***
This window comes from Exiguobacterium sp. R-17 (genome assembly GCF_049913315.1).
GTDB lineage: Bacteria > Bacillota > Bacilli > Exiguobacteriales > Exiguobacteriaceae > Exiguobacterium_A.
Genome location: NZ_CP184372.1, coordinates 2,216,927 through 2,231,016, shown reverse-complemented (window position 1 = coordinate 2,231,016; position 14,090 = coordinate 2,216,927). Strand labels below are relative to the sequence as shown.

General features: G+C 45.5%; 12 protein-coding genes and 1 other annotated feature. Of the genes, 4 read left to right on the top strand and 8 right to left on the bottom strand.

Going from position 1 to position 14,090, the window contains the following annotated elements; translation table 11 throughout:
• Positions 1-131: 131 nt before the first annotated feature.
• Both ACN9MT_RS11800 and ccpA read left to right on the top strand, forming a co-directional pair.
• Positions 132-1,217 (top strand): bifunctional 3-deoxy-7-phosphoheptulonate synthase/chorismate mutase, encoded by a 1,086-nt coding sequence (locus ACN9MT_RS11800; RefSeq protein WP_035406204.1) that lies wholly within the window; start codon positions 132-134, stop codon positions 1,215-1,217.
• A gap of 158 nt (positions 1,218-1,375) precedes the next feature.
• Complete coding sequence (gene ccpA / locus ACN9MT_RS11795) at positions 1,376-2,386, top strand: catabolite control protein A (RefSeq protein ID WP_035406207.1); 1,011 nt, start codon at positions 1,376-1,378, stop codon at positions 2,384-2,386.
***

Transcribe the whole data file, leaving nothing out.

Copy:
This window comes from Exiguobacterium sp. R-17 (genome assembly GCF_049913315.1).
GTDB lineage: Bacteria > Bacillota > Bacilli > Exiguobacteriales > Exiguobacteriaceae > Exiguobacterium_A.
Genome location: NZ_CP184372.1, coordinates 2,216,927 through 2,231,016, shown reverse-complemented (window position 1 = coordinate 2,231,016; position 14,090 = coordinate 2,216,927). Strand labels below are relative to the sequence as shown.

General features: G+C 45.5%; 12 protein-coding genes and 1 other annotated feature. Of the genes, 4 read left to right on the top strand and 8 right to left on the bottom strand.

Going from position 1 to position 14,090, the window contains the following annotated elements; translation table 11 throughout:
• Positions 1-131: 131 nt before the first annotated feature.
• Both ACN9MT_RS11800 and ccpA read left to right on the top strand, forming a co-directional pair.
• Positions 132-1,217 (top strand): bifunctional 3-deoxy-7-phosphoheptulonate synthase/chorismate mutase, encoded by a 1,086-nt coding sequence (locus ACN9MT_RS11800; RefSeq protein WP_035406204.1) that lies wholly within the window; start codon positions 132-134, stop codon positions 1,215-1,217.
• A gap of 158 nt (positions 1,218-1,375) precedes the next feature.
• Complete coding sequence (gene ccpA / locus ACN9MT_RS11795) at positions 1,376-2,386, top strand: catabolite control protein A (RefSeq protein ID WP_035406207.1); 1,011 nt, start codon at positions 1,376-1,378, stop codon at positions 2,384-2,386.